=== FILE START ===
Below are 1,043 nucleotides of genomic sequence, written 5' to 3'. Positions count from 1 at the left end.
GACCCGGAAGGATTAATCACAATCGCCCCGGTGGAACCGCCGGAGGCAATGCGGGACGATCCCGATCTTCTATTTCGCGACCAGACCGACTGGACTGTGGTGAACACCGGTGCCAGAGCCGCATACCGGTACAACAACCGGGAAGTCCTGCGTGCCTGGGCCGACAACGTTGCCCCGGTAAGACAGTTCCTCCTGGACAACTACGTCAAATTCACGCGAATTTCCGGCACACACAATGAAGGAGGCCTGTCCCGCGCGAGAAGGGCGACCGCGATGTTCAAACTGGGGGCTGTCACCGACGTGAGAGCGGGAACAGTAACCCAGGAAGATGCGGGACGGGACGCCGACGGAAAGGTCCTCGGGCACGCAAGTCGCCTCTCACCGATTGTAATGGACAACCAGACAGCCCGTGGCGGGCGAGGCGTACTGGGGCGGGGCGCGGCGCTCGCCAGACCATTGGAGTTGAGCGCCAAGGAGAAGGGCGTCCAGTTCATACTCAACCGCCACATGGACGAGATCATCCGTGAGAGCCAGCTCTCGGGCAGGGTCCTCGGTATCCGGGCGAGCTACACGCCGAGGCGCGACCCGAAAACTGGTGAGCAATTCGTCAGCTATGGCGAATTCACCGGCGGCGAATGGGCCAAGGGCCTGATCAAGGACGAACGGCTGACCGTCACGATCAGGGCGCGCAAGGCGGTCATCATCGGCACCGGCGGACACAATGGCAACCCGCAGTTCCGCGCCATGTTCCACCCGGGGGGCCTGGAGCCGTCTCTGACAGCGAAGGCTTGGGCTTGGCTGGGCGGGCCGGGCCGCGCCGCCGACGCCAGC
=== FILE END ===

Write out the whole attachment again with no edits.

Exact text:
Below are 1,043 nucleotides of genomic sequence, written 5' to 3'. Positions count from 1 at the left end.
GACCCGGAAGGATTAATCACAATCGCCCCGGTGGAACCGCCGGAGGCAATGCGGGACGATCCCGATCTTCTATTTCGCGACCAGACCGACTGGACTGTGGTGAACACCGGTGCCAGAGCCGCATACCGGTACAACAACCGGGAAGTCCTGCGTGCCTGGGCCGACAACGTTGCCCCGGTAAGACAGTTCCTCCTGGACAACTACGTCAAATTCACGCGAATTTCCGGCACACACAATGAAGGAGGCCTGTCCCGCGCGAGAAGGGCGACCGCGATGTTCAAACTGGGGGCTGTCACCGACGTGAGAGCGGGAACAGTAACCCAGGAAGATGCGGGACGGGACGCCGACGGAAAGGTCCTCGGGCACGCAAGTCGCCTCTCACCGATTGTAATGGACAACCAGACAGCCCGTGGCGGGCGAGGCGTACTGGGGCGGGGCGCGGCGCTCGCCAGACCATTGGAGTTGAGCGCCAAGGAGAAGGGCGTCCAGTTCATACTCAACCGCCACATGGACGAGATCATCCGTGAGAGCCAGCTCTCGGGCAGGGTCCTCGGTATCCGGGCGAGCTACACGCCGAGGCGCGACCCGAAAACTGGTGAGCAATTCGTCAGCTATGGCGAATTCACCGGCGGCGAATGGGCCAAGGGCCTGATCAAGGACGAACGGCTGACCGTCACGATCAGGGCGCGCAAGGCGGTCATCATCGGCACCGGCGGACACAATGGCAACCCGCAGTTCCGCGCCATGTTCCACCCGGGGGGCCTGGAGCCGTCTCTGACAGCGAAGGCTTGGGCTTGGCTGGGCGGGCCGGGCCGCGCCGCCGACGCCAGC